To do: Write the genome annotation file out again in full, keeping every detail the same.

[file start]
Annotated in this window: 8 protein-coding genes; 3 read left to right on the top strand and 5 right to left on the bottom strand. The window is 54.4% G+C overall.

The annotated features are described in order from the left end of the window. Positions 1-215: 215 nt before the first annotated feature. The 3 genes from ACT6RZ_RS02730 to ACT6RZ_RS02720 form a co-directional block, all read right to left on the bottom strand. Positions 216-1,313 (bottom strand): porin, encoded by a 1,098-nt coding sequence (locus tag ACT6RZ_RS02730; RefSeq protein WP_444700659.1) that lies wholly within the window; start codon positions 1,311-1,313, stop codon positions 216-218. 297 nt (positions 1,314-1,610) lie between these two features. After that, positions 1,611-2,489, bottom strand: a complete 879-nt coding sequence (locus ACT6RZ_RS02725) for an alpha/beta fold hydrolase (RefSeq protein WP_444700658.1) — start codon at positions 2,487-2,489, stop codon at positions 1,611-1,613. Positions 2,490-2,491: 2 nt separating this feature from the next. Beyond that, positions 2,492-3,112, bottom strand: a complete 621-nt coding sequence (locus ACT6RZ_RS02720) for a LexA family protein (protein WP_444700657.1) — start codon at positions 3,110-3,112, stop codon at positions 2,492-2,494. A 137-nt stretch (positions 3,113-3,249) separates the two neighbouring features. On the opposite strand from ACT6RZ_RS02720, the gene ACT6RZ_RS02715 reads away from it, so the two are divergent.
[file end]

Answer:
Annotated in this window: 8 protein-coding genes; 3 read left to right on the top strand and 5 right to left on the bottom strand. The window is 54.4% G+C overall.

The annotated features are described in order from the left end of the window. Positions 1-215: 215 nt before the first annotated feature. The 3 genes from ACT6RZ_RS02730 to ACT6RZ_RS02720 form a co-directional block, all read right to left on the bottom strand. Positions 216-1,313 (bottom strand): porin, encoded by a 1,098-nt coding sequence (locus tag ACT6RZ_RS02730; RefSeq protein WP_444700659.1) that lies wholly within the window; start codon positions 1,311-1,313, stop codon positions 216-218. 297 nt (positions 1,314-1,610) lie between these two features. After that, positions 1,611-2,489, bottom strand: a complete 879-nt coding sequence (locus ACT6RZ_RS02725) for an alpha/beta fold hydrolase (RefSeq protein WP_444700658.1) — start codon at positions 2,487-2,489, stop codon at positions 1,611-1,613. Positions 2,490-2,491: 2 nt separating this feature from the next. Beyond that, positions 2,492-3,112, bottom strand: a complete 621-nt coding sequence (locus ACT6RZ_RS02720) for a LexA family protein (protein WP_444700657.1) — start codon at positions 3,110-3,112, stop codon at positions 2,492-2,494. A 137-nt stretch (positions 3,113-3,249) separates the two neighbouring features. On the opposite strand from ACT6RZ_RS02720, the gene ACT6RZ_RS02715 reads away from it, so the two are divergent.